The minimalist Brazilian drama Found Memories has a running gag, a small chuckle that gradually morphs into something profound: Madalena (Sonia Guedes), an elderly baker in a remote hillside town, walks her fresh goods to the local coffee shop every morning, where she removes the rolls from her basket and stacks them in a cabinet to be sold. The shop owner, Antonio (Luiz Serra), barks at her to stack the bread his way. But every morning, Madalena ignores him.
We laugh first at the inherent silliness of their argument; how can the manner in which the bread is stacked possibly matter? By the third time Madalena opens that cabinet door, we think the film's got nowhere else to go. But by the fifth time she boxes out Antonio's frustrated glare — Guedes brings a uniquely enchanting stubbornness to her role — we see it's more than some lame joke. It's the one moment of defiance she exerts in her otherwise hollow day, and by gum she's going to keep on doing it until she dies.
In her first feature-length film, director Julia Murat has crafted an elegant still life, with all the poignancy and observation implied. It's true that Found Memories is slow, but it would be more accurate to say the movie operates at the natural speed of that town, a ruminative amble that somehow, in spite of all evidence to the contrary, keeps moving forward. Coupled with Lucio Bonelli's lush cinematography, which relies on natural light and uncluttered compositions, the pacing somehow feels right.
The movie is set in Jotuomba, a fictional impoverished rural community in Brazil's Vale do Paraiba hit hard by the decline in the coffee trade. Its inhabitants are all senior remnants from an earlier era. There's little in the way of youth or modern technology, and the suggestion is that once these citizens pass on, no one will be left to remember what happened there.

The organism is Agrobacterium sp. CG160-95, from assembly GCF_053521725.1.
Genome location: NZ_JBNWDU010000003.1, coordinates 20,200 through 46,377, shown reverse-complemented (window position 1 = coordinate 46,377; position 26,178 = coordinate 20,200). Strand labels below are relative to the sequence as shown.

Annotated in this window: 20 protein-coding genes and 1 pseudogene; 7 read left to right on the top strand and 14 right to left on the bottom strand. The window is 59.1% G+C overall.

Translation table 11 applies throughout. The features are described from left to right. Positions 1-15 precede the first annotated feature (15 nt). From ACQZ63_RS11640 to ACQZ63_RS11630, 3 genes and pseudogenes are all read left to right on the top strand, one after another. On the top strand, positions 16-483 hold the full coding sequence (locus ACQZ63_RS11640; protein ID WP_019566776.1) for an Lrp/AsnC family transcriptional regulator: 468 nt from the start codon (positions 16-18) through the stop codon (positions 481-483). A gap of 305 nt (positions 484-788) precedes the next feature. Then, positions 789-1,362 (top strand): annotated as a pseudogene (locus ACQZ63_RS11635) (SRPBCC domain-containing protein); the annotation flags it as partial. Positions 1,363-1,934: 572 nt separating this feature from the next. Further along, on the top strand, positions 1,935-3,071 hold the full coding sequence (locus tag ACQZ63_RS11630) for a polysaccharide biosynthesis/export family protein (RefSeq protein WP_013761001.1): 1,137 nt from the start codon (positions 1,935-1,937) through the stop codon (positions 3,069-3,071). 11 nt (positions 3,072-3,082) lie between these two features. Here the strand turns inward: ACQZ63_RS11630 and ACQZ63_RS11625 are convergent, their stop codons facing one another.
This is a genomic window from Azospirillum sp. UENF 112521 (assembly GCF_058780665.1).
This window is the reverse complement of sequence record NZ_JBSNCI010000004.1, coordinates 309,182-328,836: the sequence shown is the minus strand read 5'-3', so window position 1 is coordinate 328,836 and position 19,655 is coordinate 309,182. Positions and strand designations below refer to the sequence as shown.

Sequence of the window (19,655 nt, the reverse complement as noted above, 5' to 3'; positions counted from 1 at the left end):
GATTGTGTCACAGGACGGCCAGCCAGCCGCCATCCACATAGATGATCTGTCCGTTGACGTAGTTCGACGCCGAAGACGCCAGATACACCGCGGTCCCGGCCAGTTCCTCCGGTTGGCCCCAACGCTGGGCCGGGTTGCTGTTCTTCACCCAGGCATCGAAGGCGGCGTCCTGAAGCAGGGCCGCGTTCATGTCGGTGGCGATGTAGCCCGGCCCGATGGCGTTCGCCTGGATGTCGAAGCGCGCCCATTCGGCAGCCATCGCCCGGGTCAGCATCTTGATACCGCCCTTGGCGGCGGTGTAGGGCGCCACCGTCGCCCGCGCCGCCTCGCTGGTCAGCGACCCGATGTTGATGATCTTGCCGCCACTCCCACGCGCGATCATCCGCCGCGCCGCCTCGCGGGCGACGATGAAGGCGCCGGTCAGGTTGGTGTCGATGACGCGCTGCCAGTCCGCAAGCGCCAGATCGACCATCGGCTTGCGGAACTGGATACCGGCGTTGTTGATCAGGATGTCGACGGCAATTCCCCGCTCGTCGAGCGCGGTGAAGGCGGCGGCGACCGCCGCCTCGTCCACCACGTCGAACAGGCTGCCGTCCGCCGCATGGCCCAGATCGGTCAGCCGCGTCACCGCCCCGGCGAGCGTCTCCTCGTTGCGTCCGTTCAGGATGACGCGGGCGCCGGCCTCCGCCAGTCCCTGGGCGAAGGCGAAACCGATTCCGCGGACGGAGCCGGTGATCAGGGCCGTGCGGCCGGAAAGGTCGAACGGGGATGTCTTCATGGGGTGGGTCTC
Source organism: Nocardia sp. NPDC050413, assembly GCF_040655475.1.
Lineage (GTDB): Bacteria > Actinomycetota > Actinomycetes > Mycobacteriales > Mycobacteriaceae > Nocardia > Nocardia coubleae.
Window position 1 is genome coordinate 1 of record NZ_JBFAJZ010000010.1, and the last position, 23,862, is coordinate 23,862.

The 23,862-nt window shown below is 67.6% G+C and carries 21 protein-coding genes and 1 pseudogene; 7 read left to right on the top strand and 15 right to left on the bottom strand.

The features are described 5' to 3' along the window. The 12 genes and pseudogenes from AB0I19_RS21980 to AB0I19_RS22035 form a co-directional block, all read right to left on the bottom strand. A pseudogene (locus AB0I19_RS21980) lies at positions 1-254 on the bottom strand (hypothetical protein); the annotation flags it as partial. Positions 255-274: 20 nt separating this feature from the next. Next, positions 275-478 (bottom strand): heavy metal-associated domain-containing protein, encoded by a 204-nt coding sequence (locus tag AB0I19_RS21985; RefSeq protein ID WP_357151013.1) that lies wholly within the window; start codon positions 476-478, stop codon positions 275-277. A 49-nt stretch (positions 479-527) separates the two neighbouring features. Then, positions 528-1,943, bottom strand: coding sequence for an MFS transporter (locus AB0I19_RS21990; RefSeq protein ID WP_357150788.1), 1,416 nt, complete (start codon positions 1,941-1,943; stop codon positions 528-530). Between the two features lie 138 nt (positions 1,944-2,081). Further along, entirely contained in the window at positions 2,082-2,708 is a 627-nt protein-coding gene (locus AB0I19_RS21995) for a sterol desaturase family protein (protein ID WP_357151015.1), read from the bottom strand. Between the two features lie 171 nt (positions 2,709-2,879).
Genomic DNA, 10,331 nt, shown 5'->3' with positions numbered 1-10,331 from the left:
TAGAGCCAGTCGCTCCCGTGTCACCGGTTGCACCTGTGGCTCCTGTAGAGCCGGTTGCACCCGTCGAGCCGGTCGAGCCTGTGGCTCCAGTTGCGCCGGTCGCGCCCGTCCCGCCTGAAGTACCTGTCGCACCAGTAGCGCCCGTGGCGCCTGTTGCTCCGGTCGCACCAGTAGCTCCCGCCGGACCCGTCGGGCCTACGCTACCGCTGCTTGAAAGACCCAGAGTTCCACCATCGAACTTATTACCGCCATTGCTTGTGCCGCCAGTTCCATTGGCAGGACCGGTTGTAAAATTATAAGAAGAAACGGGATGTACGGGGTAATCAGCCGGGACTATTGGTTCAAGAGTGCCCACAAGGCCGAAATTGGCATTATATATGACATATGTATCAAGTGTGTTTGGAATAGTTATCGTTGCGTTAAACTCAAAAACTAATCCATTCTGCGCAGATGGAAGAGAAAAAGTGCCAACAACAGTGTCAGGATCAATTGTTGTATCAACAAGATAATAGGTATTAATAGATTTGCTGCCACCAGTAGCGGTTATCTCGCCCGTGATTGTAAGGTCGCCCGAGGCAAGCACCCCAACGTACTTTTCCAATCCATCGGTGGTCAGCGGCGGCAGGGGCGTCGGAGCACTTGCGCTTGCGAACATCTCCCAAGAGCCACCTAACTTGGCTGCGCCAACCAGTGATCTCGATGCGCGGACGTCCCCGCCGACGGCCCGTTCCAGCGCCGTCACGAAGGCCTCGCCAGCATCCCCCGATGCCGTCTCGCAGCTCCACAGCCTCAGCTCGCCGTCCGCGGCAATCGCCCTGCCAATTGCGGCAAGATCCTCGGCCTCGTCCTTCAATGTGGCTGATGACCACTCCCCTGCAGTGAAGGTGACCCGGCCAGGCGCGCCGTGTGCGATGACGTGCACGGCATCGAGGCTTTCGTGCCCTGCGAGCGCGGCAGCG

Drifter photographer Rita (Lisa Favero) is the story's de facto catalyst. She arrives in town looking for inspiration and crashes with Madalena, converting a wing of the house into a darkroom. Rita's fascinated by old things and old people, but in an impartial, detached way that still allows her to listen to 21st-century music on her iPod. The interplay of life and death in this forgotten town is a mere novelty to her, one she plans to file away in her photo album next to her other travels.
Rita is several generations younger than everyone she meets in town, a key detail that Murat, with co-writers Maria Clara Escobar and Felipe Sholl, subtly exploit. She's fascinated by Madalena's daily bread-baking routine, for instance, and the way the villagers file neatly into church on Sundays; she snaps pictures of everyday details everyone else long ago lost interest in.
Oddly, though Rita seems set up to act as a free spirit for the town, she's largely just as stately and reserved as the rest. She communicates chiefly through her camera, which makes it hard to understand how she could impart any emotion more significant than bemusement to the townsfolk. Yet Madalena still feels a connection, perhaps due to her own fondness for still images — she pulls out yellowing photos of her long-gone husband at night.
The feeling of twilight permeates Found Memories, which doesn't feel so much like a tale of discovery as it does a eulogy. (There's even a cemetery motif.) It's the difference between telling the story from Rita's point of view and telling it from Madalena's: A less confident filmmaker might have opted for the former, for fear the latter would be too depressing to ponder.
Even as it depicts a forgotten way of life, Found Memories is already on its way to becoming a relic itself, its glacial, meditative style an anachronism in the 21st century. The film finds its language in the rhythms of routine and the slow burn of deep realizations. Even as she seems to have lost her bearings, Madalena still traces abandoned railway tracks to the shop every morning at dawn, biding her time, bread basket in hand. (Recommended)
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